Goalby talks Masters win
In the weeks following his 1968 Masters Tournament triumph, Bob Goalby was flooded with fan mail to his Belleville home.
Many of the letters declared him a cheat and an unworthy champion.
Roberto De Vicenzo sank a two-foot birdie put on the 17th hole of his final round at Augusta National Golf Course that should have sent him to a playoff with Goalby. But Tommy Aaron, who was keeping De Vicenzo's scorecard, marked his playing partner only with a par.
De Vicenzo signed off on the mistake, making it final by United States Golf Association rules. There would be no playoff. Goalby was the champion.
Fifty years later, Goalby, now 89, still travels to Augusta each year to don his Green Jacket for dinner with other past champions.
And he still has those letters.
"I got a lot of really bad mail from people. Some of them thought I was playing with Roberto that day and wrote down the wrong score on purpose. I still have those letters," Goalby said. "It was very, very unfortunate for Roberto and I felt bad for him. But it was equally unfortunate for me because I never got the accolades and credit that the Masters Champion gets."
The 82nd Masters Championship begins Thursday. Goalby, who has made the trip annually for 60 years, was at Augusta by Saturday evening. De Vicenzo died last year at age 94 in his native Argentina.
"I still really enjoy going to see all the guys," Goalby said. "Every golf architect, every golf course designer, every salesman and every golf professional of any stature will be there. It's a good place to go and hang out for a couple days. The former champions who are there are treated very well."
A 1947 graduate of Belleville Township High School, Goalby turned professional in 1952 and won for the first time on the PGA Tour in 1958 when he scored a two-stroke win at the Greater Greensboro Open.
He won five times from 1960-62, then after a five year drought, captured the 1967 San Diego Open.
Goalby, who played in the Masters 27 straight years from 1960-86 including a sixth-place tie in 1973, was on his game in April of '68. He shot a 70 in three practice rounds at Augusta National, even as he worked to refine his swing off the tee.
"I was never one of the straightest drivers of the golf ball and when you talk about the great players of the game, I was a little wild," Goalby said. "But that week at Augusta, I hit the ball straight."
It was a well-timed word of praise from a friend and legend that put Goalby's confidence over the top as the competition began.
"Sam Snead, who was one of my best friends, was watching me practice one day and made the comment that the way I was hitting the ball that I could win the golf tournament," Goalby recalled. "That gave me a boost in confidence right there."
Goalby shot rounds of 70, 70 and 71 and was 5-under par, one stroke in back of third-round leader Gary Player. De Vicenzo, with rounds of 69, 73 and 70, was two strokes behind Player and one behind Goalby.
But De Vicenzo opened the final final round with an eagle and followed with birdies on the next two to get to 8-under par. Goalby shot 33 on the front 9 and was one shot behind De Vicenzo on the leader board at the 9-hole turn.
When Goalby teed off on hole No. 10, there were 13 players within two strokes of the lead.
"There is a saying at the Masters that the tournament begins on the back 9 on Sunday. That was the case that day," Goalby said. "With so many guys so close to the lead, anybody could win. There are lot of very difficult holes at Augusta National on the back nine — holes where you can make some big numbers and holes where you can make eagles."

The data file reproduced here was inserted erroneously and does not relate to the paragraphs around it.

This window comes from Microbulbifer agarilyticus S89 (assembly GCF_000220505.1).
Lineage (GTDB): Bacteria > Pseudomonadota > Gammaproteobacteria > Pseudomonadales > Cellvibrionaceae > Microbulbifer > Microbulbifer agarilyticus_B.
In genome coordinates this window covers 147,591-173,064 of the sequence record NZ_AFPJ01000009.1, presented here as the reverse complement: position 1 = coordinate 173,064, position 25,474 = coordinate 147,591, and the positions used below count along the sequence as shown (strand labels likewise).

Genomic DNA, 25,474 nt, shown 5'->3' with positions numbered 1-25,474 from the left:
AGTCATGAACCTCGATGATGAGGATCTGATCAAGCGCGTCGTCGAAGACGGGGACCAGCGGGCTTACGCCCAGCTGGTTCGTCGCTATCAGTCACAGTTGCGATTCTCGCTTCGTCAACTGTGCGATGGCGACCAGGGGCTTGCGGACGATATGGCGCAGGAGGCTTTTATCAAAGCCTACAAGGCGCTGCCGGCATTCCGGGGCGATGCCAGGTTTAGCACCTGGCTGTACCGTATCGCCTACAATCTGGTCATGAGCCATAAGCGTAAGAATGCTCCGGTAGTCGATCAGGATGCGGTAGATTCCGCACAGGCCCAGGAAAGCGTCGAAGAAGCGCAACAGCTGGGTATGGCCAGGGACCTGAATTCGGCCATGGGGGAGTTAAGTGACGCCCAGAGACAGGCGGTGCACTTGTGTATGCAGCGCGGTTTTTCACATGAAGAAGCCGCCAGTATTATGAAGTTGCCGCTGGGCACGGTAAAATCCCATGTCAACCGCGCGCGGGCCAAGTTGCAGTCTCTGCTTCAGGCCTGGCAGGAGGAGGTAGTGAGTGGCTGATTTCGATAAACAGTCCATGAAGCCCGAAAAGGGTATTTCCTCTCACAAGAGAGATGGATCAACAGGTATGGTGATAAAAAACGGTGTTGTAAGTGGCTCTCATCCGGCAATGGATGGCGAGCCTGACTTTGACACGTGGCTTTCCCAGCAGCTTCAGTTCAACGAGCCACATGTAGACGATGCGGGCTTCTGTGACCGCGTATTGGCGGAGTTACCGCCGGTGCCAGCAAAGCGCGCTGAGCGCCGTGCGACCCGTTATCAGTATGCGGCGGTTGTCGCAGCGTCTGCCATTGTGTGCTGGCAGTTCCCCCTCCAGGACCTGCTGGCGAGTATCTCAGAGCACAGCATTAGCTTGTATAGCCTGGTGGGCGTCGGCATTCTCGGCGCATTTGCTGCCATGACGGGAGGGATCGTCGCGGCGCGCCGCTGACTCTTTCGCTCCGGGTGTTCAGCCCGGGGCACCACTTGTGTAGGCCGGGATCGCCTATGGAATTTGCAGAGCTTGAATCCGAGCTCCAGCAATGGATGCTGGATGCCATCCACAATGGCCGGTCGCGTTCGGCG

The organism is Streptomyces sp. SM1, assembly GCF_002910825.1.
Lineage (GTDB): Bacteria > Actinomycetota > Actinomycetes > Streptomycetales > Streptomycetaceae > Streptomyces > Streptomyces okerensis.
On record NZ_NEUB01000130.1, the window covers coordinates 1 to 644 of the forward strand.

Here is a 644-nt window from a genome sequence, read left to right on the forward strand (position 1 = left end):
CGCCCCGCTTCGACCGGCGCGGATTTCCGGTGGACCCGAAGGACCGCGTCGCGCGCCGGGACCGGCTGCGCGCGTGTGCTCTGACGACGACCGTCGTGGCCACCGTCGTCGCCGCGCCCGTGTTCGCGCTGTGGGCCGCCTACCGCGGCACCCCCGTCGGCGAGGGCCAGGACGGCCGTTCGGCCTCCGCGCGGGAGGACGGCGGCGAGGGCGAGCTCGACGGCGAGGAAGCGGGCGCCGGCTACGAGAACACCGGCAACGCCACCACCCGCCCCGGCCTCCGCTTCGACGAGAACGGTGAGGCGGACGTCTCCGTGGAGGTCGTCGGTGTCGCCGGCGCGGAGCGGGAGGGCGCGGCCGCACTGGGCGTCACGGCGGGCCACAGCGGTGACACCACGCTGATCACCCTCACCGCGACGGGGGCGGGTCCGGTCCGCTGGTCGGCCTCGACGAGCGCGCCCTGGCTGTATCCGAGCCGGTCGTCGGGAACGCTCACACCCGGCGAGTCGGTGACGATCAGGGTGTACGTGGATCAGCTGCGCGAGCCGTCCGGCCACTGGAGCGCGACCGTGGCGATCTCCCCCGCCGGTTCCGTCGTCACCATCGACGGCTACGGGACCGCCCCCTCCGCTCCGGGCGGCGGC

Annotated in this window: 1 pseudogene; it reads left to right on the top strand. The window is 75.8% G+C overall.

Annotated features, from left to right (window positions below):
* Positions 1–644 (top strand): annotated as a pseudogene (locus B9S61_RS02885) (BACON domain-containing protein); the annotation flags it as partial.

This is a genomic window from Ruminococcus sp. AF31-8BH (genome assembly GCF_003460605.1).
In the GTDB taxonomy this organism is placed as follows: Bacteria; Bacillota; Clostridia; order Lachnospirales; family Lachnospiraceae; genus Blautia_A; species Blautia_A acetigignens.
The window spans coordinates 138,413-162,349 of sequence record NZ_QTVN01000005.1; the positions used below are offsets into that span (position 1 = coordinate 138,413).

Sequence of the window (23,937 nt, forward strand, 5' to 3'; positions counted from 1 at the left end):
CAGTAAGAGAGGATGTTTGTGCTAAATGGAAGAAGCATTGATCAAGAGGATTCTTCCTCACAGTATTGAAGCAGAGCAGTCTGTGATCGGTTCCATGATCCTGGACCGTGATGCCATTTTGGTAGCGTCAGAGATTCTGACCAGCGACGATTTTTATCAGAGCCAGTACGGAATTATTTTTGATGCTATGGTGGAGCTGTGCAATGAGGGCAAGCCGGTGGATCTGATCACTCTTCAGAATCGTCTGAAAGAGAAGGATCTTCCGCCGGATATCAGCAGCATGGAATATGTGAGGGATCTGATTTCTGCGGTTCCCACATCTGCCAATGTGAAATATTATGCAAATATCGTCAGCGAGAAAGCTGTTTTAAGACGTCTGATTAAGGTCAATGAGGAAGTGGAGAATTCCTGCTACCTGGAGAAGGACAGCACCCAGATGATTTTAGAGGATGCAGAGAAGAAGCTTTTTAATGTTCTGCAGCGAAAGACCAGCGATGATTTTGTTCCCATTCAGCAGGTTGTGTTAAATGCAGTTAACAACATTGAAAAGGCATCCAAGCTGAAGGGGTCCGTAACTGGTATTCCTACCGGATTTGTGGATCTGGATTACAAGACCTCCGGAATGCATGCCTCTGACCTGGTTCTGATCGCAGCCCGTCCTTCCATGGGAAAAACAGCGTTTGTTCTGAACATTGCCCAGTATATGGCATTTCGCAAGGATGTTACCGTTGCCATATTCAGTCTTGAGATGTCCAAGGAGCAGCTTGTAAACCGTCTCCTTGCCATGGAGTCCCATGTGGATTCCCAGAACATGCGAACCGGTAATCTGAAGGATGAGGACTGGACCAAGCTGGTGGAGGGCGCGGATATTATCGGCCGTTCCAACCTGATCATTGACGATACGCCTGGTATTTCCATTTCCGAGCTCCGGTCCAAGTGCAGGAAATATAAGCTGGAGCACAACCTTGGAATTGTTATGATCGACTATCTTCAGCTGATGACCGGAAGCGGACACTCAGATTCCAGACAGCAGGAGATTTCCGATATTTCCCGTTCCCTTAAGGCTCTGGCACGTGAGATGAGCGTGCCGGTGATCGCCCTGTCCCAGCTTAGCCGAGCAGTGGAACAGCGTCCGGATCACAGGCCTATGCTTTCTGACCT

Goalby parred holes 10 through 14, then scored an eagle on the par-5 hole No. 15 to move to 12-under.
He would 3-putt to bogey No. 17, but made up a stroke with a tricky 4-foot par putt on the 18th green to finish with an 11-under-par 277.
As he began to anticipate a playoff with De Vicenzo on Monday, Goalby got his first inkling that something else was brewing.
"I made a very nice 4-foot putt on the 18th hole for what I thought was a tie," he said. "When I walked in to the scorer's tent, Roberto was sitting there with Tommy Aaron with his head down. They had been there 40 minutes before but they went back down to show Roberto what he had done wrong."
"I remember he was then looking up at the sky. I said to him 'Well, Roberto I guess we'll play tomorrow.' He never even answered me. He just kept looking up at the sky. I think he was probably in a little bit of shock at that time."
Goalby, meanwhile, was still unaware of what had happened.
"I walked in and turned in my scorecard. Snead was still there and Doc (Cary Middlecoff) was working with the TV network. He came in and said to me, 'Bob, you won the golf tournament,'" Goalby recalled. "I asked him what he was talking about. He had the earpiece in and was talking to the people in the truck. They weren't talking about it on the air, so nobody really knew what was going on. It was very confusing."
Confusion turned into shock and then jubilation.
"I wasn't there but someone told me that when they told Bobby Jones what had happened he said, 'Fellas, you know what you have to do — play by the rules here, Goalby wins the tournament,'" Goalby said. "I was a little bit in shock ... but I will say that one I had gathered my wits and realized that I had the won the Masters, I was feeling pretty good about it."
Goalby collected $20,000 for his Masters triumph, a pittance compared to Sergio Garcia's $1.98 million prize last year.
"Winning the Masters, it's helped me live a good life and lifted me into that upper echelon of golf," he said. "I won 11 tournaments, I placed second in the U.S. Open and the PGA Championship, but I will always be a Masters Champion.
"For a guy who came from a small town with not many golf courses at that time, that was something special they can't take away."